From forced marriages in Afghanistan and "honor killings" in Pakistan to feticide in India and trafficking in Nepal, South Asian women face a barrage of dangers, experts say, but add growing awareness, better laws and economic empowerment are bringing a slow change in attitudes.

    "It is true that South Asians don't, in general, value their daughters, which for instance is apparent in the dwindling gender ratio in India," said Meenakshi Ganguly, Human Rights Watch's (HRW) South Asia director.

    "Domestic violence is rampant and various forms of sexual assault often remain an untold horror that women endure. To a large part it is cultural, stemming from a feudal tradition where sons were the inheritors as well as caregivers in old age. But since then, it has become embedded in attitude, where women are simply considered inferior."

    Ganguly cites the high-profile case of Mukhtaran Mai -- a Pakistani women gang-raped by 14 men in 2002 to settle a matter of village honor -- as a sign of how age-old attitudes have not changed.

    Six men were sentenced to death for Mai's rape, but earlier this year Pakistan's Supreme Court upheld a decision to acquit five of them and commute one sentence to life in prison. Mai now lives in fear that those who raped her will return.

    Such injustices against women in the region are widespread, experts say.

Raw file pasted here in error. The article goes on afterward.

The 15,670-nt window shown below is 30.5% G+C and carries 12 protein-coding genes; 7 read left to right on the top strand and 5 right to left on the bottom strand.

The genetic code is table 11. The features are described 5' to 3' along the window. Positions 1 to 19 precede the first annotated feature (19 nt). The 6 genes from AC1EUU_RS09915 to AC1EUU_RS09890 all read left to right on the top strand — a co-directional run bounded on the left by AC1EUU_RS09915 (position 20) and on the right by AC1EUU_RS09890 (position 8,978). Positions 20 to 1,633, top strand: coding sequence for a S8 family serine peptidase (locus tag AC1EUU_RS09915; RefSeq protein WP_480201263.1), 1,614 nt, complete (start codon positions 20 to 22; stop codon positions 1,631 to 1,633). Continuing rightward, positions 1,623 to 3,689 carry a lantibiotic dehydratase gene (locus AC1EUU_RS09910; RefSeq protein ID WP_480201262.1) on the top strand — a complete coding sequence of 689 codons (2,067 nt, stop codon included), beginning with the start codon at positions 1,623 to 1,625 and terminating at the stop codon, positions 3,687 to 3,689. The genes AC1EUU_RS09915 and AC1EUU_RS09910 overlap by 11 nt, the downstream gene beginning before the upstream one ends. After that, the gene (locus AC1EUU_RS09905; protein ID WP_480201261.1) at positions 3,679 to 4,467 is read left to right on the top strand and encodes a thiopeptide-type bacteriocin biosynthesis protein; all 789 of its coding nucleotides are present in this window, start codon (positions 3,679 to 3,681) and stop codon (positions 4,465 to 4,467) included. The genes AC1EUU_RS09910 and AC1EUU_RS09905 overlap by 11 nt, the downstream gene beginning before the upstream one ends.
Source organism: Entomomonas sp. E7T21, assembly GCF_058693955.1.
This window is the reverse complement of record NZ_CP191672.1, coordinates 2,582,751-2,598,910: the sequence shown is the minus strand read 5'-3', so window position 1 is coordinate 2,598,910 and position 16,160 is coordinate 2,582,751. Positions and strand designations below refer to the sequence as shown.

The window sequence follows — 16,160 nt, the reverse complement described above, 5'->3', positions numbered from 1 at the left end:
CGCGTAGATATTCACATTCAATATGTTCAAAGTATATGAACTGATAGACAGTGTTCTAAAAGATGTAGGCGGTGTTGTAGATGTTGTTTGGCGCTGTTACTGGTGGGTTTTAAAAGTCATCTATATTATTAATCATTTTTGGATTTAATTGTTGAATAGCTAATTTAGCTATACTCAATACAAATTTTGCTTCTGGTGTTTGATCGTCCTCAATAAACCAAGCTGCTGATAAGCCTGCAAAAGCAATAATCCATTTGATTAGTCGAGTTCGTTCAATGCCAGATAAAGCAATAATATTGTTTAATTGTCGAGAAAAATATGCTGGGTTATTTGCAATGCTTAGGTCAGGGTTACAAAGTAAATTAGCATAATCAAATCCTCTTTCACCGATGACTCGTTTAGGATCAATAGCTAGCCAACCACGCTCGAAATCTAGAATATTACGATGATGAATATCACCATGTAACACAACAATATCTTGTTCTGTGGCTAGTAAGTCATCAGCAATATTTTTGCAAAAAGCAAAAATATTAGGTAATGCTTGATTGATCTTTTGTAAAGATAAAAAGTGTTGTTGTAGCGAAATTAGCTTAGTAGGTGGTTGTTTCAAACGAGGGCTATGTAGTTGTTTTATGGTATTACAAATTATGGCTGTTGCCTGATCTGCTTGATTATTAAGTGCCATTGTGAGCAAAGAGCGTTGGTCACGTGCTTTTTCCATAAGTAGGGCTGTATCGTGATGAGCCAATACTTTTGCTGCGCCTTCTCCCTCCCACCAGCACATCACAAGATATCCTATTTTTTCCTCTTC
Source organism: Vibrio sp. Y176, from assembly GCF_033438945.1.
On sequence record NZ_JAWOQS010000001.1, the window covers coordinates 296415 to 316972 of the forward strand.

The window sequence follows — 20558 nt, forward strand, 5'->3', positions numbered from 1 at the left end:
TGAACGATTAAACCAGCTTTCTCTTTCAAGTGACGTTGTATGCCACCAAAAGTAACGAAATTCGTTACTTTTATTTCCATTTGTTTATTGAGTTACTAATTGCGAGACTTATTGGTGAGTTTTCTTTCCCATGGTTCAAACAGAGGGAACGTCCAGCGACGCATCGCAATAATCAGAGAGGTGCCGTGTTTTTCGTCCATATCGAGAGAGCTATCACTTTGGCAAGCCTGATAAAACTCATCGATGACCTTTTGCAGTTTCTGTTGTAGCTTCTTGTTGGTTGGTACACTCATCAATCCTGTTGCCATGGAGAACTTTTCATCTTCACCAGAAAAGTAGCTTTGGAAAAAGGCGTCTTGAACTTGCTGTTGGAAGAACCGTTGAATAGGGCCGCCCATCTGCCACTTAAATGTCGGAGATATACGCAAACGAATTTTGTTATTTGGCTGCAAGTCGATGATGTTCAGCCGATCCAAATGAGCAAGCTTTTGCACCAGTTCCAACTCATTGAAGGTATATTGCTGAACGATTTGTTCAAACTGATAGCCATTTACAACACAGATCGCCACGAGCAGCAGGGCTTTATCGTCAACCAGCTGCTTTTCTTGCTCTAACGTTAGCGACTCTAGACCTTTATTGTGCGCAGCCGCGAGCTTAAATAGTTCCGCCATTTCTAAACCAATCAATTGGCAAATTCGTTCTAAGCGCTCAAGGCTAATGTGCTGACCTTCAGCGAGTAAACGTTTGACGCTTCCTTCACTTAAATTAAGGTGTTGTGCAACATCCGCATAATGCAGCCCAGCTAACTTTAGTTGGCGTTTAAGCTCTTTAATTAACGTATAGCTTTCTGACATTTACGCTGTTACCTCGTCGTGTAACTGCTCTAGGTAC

In insurgency-wracked Afghanistan, 16-year-old Bibi Aisha had her nose and ears cut off -- a punishment by the Taliban for running away from a forced and abusive marriage.

    While in Bangladesh, Nurun Nahar was attacked in her home by a group of men who pinned her down and poured acid over her face, disfiguring her for life. Her crime? Rejecting the advances of one of the attackers.

    "SILENT KILLERS"

    Afghanistan, Pakistan and India are in the top five countries deemed most dangerous for women in a poll of gender experts carried out by TrustLaw, a legal news service run by Thomson Reuters Foundation (Thomson Reuters Foundation Homepage - Trust.org).

    Yet the region has an impressive record of women reaching the highest political echelons.

    In India, one of the most powerful figures in the country's political history was former Prime Minister Indira Gandhi. Her daughter-in-law, Sonia Gandhi, now leads the main party in the coalition government, while three other top political positions -- the president, speaker of the house and leader of the opposition -- are all held by women.

    There is also Bangladesh's Prime Minister Sheikh Hasina, Pakistan's former Prime Minister Benazir Bhutto who was assassinated in 2007 and Sri Lanka's Sirimavo Bandaranaike, who became the world's first elected woman prime minister when she took office in 1960, to name a few.

    But generally speaking this part of the world remains conservative and patriarchal and progress to protect ordinary women has been poor.